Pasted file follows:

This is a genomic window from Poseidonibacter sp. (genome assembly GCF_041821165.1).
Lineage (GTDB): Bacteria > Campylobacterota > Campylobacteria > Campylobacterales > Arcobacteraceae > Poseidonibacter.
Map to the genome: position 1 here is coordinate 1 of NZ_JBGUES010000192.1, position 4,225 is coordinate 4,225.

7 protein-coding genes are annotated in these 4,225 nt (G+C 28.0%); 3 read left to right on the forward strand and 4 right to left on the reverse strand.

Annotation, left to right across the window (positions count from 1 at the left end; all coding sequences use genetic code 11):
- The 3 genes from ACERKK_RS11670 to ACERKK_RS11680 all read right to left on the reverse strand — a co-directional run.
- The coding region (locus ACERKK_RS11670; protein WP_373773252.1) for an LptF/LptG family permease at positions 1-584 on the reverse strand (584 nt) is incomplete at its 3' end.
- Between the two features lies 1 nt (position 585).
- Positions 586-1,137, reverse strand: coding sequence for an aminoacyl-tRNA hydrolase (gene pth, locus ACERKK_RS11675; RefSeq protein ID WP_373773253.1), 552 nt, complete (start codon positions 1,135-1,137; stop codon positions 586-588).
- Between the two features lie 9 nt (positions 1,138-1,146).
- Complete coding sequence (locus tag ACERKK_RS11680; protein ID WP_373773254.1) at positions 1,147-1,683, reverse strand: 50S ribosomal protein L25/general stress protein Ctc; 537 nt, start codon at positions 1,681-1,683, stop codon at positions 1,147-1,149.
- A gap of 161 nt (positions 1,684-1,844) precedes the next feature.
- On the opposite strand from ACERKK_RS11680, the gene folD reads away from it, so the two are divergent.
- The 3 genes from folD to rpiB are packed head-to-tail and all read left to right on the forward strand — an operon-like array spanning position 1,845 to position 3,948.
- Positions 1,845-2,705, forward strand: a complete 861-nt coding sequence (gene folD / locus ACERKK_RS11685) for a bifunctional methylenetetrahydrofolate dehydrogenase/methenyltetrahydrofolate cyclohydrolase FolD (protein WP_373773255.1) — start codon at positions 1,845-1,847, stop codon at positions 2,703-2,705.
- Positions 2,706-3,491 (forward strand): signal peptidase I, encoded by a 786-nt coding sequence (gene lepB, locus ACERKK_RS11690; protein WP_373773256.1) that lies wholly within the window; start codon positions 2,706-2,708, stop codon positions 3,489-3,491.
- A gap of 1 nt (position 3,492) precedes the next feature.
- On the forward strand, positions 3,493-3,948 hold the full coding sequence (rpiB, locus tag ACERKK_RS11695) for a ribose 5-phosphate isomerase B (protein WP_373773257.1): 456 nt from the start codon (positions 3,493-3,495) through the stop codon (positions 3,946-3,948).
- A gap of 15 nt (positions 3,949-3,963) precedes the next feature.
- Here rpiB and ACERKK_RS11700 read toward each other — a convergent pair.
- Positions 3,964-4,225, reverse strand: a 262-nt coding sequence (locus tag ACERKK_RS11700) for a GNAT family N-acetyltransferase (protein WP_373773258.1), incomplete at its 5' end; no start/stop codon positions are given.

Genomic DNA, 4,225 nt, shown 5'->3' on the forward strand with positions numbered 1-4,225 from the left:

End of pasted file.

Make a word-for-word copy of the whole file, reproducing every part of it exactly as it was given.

This is a genomic window from Poseidonibacter sp. (genome assembly GCF_041821165.1).
Lineage (GTDB): Bacteria > Campylobacterota > Campylobacteria > Campylobacterales > Arcobacteraceae > Poseidonibacter.
Map to the genome: position 1 here is coordinate 1 of NZ_JBGUES010000192.1, position 4,225 is coordinate 4,225.

7 protein-coding genes are annotated in these 4,225 nt (G+C 28.0%); 3 read left to right on the forward strand and 4 right to left on the reverse strand.

Annotation, left to right across the window (positions count from 1 at the left end; all coding sequences use genetic code 11):
- The 3 genes from ACERKK_RS11670 to ACERKK_RS11680 all read right to left on the reverse strand — a co-directional run.
- The coding region (locus ACERKK_RS11670; protein WP_373773252.1) for an LptF/LptG family permease at positions 1-584 on the reverse strand (584 nt) is incomplete at its 3' end.
- Between the two features lies 1 nt (position 585).
- Positions 586-1,137, reverse strand: coding sequence for an aminoacyl-tRNA hydrolase (gene pth, locus ACERKK_RS11675; RefSeq protein ID WP_373773253.1), 552 nt, complete (start codon positions 1,135-1,137; stop codon positions 586-588).
- Between the two features lie 9 nt (positions 1,138-1,146).
- Complete coding sequence (locus tag ACERKK_RS11680; protein ID WP_373773254.1) at positions 1,147-1,683, reverse strand: 50S ribosomal protein L25/general stress protein Ctc; 537 nt, start codon at positions 1,681-1,683, stop codon at positions 1,147-1,149.
- A gap of 161 nt (positions 1,684-1,844) precedes the next feature.
- On the opposite strand from ACERKK_RS11680, the gene folD reads away from it, so the two are divergent.
- The 3 genes from folD to rpiB are packed head-to-tail and all read left to right on the forward strand — an operon-like array spanning position 1,845 to position 3,948.
- Positions 1,845-2,705, forward strand: a complete 861-nt coding sequence (gene folD / locus ACERKK_RS11685) for a bifunctional methylenetetrahydrofolate dehydrogenase/methenyltetrahydrofolate cyclohydrolase FolD (protein WP_373773255.1) — start codon at positions 1,845-1,847, stop codon at positions 2,703-2,705.
- Positions 2,706-3,491 (forward strand): signal peptidase I, encoded by a 786-nt coding sequence (gene lepB, locus ACERKK_RS11690; protein WP_373773256.1) that lies wholly within the window; start codon positions 2,706-2,708, stop codon positions 3,489-3,491.
- A gap of 1 nt (position 3,492) precedes the next feature.
- On the forward strand, positions 3,493-3,948 hold the full coding sequence (rpiB, locus tag ACERKK_RS11695) for a ribose 5-phosphate isomerase B (protein WP_373773257.1): 456 nt from the start codon (positions 3,493-3,495) through the stop codon (positions 3,946-3,948).
- A gap of 15 nt (positions 3,949-3,963) precedes the next feature.
- Here rpiB and ACERKK_RS11700 read toward each other — a convergent pair.
- Positions 3,964-4,225, reverse strand: a 262-nt coding sequence (locus tag ACERKK_RS11700) for a GNAT family N-acetyltransferase (protein WP_373773258.1), incomplete at its 5' end; no start/stop codon positions are given.

Genomic DNA, 4,225 nt, shown 5'->3' on the forward strand with positions numbered 1-4,225 from the left: